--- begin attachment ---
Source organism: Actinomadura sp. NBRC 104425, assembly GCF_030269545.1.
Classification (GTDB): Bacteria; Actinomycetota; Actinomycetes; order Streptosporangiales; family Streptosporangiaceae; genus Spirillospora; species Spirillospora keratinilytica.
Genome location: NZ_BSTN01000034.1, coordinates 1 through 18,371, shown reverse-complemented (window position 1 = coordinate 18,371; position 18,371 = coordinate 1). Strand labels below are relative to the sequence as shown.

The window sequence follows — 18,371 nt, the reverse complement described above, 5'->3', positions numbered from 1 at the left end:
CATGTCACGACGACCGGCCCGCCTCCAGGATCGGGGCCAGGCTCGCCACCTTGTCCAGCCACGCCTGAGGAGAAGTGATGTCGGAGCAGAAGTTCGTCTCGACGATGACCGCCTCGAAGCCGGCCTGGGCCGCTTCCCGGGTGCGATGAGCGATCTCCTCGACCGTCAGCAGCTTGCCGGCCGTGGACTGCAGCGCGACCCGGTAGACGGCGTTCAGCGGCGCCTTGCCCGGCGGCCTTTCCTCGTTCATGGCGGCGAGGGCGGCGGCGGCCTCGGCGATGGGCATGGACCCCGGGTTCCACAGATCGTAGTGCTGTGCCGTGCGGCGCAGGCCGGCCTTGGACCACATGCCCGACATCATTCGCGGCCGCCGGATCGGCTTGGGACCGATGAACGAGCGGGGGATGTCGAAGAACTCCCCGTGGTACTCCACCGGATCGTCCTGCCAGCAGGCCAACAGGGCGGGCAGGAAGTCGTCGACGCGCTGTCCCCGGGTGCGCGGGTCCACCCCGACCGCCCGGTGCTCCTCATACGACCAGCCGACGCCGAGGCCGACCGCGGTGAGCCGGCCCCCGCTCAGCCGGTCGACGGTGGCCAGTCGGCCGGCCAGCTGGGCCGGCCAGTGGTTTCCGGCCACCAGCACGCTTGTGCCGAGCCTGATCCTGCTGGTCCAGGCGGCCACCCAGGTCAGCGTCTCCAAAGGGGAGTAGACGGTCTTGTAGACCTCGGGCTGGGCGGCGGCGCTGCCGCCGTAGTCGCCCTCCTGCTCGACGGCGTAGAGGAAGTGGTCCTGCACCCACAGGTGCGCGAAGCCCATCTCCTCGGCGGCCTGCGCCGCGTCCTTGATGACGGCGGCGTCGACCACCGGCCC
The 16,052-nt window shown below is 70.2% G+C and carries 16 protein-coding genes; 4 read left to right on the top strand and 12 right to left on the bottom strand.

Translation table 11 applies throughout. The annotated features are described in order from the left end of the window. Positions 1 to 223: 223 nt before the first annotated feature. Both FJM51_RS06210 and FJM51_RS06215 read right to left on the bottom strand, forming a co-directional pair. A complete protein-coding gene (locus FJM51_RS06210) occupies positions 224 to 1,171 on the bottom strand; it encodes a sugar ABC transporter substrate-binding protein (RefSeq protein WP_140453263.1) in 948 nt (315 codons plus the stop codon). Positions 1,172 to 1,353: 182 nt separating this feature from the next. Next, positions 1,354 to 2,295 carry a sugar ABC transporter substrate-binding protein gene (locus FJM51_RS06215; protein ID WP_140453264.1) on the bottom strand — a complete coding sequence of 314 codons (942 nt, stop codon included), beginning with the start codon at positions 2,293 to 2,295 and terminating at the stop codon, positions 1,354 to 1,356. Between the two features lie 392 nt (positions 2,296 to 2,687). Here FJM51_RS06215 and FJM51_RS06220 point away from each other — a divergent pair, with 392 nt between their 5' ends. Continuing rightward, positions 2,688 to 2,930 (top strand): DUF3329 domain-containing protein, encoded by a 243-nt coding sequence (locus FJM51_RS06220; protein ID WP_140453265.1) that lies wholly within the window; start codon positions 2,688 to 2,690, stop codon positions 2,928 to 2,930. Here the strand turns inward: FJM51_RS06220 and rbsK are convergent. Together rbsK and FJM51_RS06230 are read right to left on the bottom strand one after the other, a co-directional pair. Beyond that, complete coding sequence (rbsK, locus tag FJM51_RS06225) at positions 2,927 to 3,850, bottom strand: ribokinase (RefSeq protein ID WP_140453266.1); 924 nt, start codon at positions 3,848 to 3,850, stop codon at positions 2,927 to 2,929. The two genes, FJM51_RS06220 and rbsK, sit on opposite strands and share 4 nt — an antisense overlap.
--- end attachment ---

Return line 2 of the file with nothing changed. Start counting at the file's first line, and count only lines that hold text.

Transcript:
Classification (GTDB): Bacteria; Actinomycetota; Actinomycetes; order Streptosporangiales; family Streptosporangiaceae; genus Spirillospora; species Spirillospora keratinilytica.